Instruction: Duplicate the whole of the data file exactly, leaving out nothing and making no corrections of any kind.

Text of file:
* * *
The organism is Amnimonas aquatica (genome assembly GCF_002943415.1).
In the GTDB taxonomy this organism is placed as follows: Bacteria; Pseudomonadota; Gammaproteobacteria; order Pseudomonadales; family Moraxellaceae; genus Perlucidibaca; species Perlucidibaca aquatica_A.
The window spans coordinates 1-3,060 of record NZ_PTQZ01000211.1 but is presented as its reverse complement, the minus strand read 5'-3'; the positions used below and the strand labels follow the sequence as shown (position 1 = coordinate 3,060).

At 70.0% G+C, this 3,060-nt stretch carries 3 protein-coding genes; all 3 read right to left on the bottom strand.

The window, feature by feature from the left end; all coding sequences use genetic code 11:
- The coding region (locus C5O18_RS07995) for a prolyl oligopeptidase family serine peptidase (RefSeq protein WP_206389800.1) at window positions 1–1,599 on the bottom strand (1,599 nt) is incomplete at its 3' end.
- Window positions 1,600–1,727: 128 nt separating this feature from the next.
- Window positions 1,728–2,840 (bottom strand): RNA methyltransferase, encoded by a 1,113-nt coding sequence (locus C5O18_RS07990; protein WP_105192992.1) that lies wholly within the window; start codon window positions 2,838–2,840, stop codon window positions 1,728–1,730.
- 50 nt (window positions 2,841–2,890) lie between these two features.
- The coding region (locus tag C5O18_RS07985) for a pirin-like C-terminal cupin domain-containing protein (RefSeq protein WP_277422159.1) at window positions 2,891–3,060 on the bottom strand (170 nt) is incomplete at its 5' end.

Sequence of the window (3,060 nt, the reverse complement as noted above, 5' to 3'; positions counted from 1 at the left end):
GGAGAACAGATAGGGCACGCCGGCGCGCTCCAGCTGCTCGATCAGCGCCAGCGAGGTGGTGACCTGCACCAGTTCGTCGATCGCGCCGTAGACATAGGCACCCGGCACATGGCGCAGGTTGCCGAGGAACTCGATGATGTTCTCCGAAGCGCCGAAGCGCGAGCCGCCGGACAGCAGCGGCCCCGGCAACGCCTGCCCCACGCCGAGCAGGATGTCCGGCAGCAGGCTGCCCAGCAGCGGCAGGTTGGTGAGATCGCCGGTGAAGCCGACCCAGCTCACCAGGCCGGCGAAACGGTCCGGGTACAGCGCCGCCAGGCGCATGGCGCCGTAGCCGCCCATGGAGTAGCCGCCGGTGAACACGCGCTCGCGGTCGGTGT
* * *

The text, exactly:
The organism is Amnimonas aquatica (genome assembly GCF_002943415.1).
In the GTDB taxonomy this organism is placed as follows: Bacteria; Pseudomonadota; Gammaproteobacteria; order Pseudomonadales; family Moraxellaceae; genus Perlucidibaca; species Perlucidibaca aquatica_A.
The window spans coordinates 1-3,060 of record NZ_PTQZ01000211.1 but is presented as its reverse complement, the minus strand read 5'-3'; the positions used below and the strand labels follow the sequence as shown (position 1 = coordinate 3,060).

At 70.0% G+C, this 3,060-nt stretch carries 3 protein-coding genes; all 3 read right to left on the bottom strand.

The window, feature by feature from the left end; all coding sequences use genetic code 11:
- The coding region (locus C5O18_RS07995) for a prolyl oligopeptidase family serine peptidase (RefSeq protein WP_206389800.1) at window positions 1–1,599 on the bottom strand (1,599 nt) is incomplete at its 3' end.
- Window positions 1,600–1,727: 128 nt separating this feature from the next.
- Window positions 1,728–2,840 (bottom strand): RNA methyltransferase, encoded by a 1,113-nt coding sequence (locus C5O18_RS07990; protein WP_105192992.1) that lies wholly within the window; start codon window positions 2,838–2,840, stop codon window positions 1,728–1,730.
- 50 nt (window positions 2,841–2,890) lie between these two features.
- The coding region (locus tag C5O18_RS07985) for a pirin-like C-terminal cupin domain-containing protein (RefSeq protein WP_277422159.1) at window positions 2,891–3,060 on the bottom strand (170 nt) is incomplete at its 5' end.

Sequence of the window (3,060 nt, the reverse complement as noted above, 5' to 3'; positions counted from 1 at the left end):
GGAGAACAGATAGGGCACGCCGGCGCGCTCCAGCTGCTCGATCAGCGCCAGCGAGGTGGTGACCTGCACCAGTTCGTCGATCGCGCCGTAGACATAGGCACCCGGCACATGGCGCAGGTTGCCGAGGAACTCGATGATGTTCTCCGAAGCGCCGAAGCGCGAGCCGCCGGACAGCAGCGGCCCCGGCAACGCCTGCCCCACGCCGAGCAGGATGTCCGGCAGCAGGCTGCCCAGCAGCGGCAGGTTGGTGAGATCGCCGGTGAAGCCGACCCAGCTCACCAGGCCGGCGAAACGGTCCGGGTACAGCGCCGCCAGGCGCATGGCGCCGTAGCCGCCCATGGAGTAGCCGCCGGTGAACACGCGCTCGCGGTCGGTGT